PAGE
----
What's with 200 crunches? Would you do 200 squats? Well I hope you wouldn't. Use those weights and do weighted sit ups or crunches. Work your abs like any other muscle group.

Finally you only need to do weights 3-4 times a week. Three full body work outs is great. No need for a split routine until you get some more base strength.

Good luck!

I know you are a HUGE advocate of focusing on strength training over cardio, but can you explain your reasoning? I have read two studies stating that the whole argument that muscle burns more calories at rest than fat is highly exaggerated. One lb of muscle only burns an additional approx. 10 extra cals per day than fat. I'm not arguing because I don't know a ton on the topic, I'm just still looking for a reason other than the whole burning more at rest thing.


Also, I thought it was interesting what you said about no such thing as toning, you either build or lose muscle, I think that makes sense. So then, what would you recommend as a workout for someone who just wants to trim the fat and not build muscle? I'd like to keep the muscle I have, I'm not terribly interested in getting more, but I'd like to blast the fat that's ON TOP of the muscle. How do I do this?
This my favorite article on the subject

Clicky Clicky

Also, are you female? I didn't want to check :) If you are, you really can't build a lot of muscle without A LOT of effort. More than most of us are willing to give. If you are actively trying to lose, weights will help you keep what muscle you have which will help you continue to lose weight, plus you look better.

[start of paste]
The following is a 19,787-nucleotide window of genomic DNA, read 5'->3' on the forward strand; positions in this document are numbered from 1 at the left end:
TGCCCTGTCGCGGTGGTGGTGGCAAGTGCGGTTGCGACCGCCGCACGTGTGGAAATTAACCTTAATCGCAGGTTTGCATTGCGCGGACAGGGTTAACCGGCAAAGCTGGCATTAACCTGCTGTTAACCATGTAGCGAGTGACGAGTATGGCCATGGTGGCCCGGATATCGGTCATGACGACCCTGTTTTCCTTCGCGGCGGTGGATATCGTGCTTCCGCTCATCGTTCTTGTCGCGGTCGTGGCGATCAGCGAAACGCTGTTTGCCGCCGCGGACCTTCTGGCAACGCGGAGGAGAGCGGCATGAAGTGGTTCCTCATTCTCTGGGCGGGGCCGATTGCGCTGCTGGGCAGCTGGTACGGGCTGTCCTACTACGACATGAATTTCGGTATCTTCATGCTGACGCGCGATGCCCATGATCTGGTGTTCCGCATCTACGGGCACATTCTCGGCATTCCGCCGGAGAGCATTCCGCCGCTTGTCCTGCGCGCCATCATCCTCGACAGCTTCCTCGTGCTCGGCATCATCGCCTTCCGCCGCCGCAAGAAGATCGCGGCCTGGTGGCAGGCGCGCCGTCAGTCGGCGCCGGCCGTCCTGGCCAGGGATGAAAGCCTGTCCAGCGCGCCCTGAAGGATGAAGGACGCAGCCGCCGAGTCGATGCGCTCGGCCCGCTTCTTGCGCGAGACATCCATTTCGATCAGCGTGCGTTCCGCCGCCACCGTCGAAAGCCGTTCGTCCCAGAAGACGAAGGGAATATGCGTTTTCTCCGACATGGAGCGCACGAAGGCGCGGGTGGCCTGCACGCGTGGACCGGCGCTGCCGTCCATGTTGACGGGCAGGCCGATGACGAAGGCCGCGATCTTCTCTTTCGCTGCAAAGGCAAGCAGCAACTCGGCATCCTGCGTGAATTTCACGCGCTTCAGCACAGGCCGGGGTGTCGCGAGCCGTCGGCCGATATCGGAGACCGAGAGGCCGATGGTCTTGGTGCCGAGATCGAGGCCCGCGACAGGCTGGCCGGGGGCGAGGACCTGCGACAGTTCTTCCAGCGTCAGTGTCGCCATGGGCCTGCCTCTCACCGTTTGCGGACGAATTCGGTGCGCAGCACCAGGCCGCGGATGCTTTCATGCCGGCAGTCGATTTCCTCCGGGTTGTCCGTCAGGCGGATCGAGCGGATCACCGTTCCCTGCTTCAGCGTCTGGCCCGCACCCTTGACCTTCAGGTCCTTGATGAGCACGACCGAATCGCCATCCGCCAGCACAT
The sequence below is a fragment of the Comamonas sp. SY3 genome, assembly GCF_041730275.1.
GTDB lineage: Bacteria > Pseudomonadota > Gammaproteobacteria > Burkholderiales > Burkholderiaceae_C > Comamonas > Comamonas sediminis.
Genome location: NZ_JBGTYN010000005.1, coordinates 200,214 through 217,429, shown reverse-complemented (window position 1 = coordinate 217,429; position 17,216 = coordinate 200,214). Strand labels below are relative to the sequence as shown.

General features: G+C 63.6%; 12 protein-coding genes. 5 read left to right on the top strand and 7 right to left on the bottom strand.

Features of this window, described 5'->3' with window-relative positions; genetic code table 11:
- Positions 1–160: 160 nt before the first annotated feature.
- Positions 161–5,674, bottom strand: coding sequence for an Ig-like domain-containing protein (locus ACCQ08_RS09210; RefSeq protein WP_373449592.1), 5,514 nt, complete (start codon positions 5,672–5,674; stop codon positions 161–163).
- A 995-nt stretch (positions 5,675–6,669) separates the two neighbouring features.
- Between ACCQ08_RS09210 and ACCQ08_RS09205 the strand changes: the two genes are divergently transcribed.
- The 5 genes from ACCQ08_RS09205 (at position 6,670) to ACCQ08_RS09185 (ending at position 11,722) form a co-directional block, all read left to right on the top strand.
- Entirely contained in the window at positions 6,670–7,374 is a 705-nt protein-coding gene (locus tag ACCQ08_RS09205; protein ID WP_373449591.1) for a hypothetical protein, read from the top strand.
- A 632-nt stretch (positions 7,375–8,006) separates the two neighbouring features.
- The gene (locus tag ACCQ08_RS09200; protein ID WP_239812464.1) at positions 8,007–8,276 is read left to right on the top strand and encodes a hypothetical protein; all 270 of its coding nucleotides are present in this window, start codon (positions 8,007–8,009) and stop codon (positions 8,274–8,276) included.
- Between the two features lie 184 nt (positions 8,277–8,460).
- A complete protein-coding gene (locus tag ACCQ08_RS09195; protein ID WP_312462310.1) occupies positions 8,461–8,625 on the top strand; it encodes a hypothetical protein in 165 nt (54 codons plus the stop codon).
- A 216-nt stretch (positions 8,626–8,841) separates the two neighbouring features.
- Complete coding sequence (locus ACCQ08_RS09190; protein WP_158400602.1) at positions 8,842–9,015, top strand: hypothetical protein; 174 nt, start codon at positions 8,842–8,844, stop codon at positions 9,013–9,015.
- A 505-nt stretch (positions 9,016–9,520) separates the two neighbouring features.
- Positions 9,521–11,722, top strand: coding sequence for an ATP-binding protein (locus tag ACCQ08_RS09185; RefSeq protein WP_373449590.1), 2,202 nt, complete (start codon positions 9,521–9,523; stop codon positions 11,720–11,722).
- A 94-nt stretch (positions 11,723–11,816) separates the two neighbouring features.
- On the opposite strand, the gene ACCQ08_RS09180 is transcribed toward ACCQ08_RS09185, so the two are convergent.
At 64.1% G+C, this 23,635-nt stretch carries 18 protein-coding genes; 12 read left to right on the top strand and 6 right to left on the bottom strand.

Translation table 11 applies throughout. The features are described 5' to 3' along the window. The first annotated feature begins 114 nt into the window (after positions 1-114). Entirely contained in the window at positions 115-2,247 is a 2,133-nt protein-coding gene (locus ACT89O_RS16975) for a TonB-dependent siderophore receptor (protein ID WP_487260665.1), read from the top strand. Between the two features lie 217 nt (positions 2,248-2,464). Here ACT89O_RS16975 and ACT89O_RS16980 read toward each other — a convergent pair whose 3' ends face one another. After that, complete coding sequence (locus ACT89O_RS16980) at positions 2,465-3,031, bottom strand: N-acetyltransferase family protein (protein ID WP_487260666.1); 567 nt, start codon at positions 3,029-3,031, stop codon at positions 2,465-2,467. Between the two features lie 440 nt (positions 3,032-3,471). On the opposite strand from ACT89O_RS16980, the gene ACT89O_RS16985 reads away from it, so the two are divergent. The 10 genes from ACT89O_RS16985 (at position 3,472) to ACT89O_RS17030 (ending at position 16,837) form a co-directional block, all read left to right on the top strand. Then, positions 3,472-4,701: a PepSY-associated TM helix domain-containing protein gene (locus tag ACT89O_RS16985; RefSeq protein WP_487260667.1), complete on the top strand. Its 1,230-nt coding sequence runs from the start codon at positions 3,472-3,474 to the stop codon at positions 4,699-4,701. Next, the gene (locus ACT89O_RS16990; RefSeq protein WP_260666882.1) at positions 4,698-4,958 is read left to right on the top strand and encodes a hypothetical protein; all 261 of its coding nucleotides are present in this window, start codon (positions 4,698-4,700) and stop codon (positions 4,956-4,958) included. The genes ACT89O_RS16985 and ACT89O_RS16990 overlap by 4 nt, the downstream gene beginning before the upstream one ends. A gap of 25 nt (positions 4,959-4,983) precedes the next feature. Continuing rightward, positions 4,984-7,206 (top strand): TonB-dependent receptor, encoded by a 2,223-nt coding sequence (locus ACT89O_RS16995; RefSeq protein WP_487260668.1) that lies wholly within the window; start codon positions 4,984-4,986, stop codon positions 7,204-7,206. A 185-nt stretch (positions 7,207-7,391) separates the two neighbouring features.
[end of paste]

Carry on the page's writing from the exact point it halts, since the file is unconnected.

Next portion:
Just thought I'd jump in with my 2 cents..

I agree with spirochete about the time wasting w/ low weights and the excessive crunches. At first I was also a believer of the "toning" stuff (being female and wanting a nice firm body and all), until I educated myself by reading articles and forums like these. I don't even bother wasting my time with dinky weights anymore (but of course, that's what I first started with, because everyone has to start somewhere!). I'm not an expert on this topic, but I'm just gonna say it as I've experienced it - even though I can now bench nearly 2/3 of my weight and squat over my weight (last week, yay!), I still don't look like I've "built lots of muscle" or gross.  The reason why you may think that you're starting looking "bigger" or "thicker" when you start doing (heavier) weights is because of the fat covering your newly built muscle - so do more (high-intensity!) cardio to burn that fat! I really think that weights + cardio is the best way to go - in fact, doing more cardio is something I also have to work on in order for me to look more trim... but there's no way I'm going back to doing the low weight/high rep thing...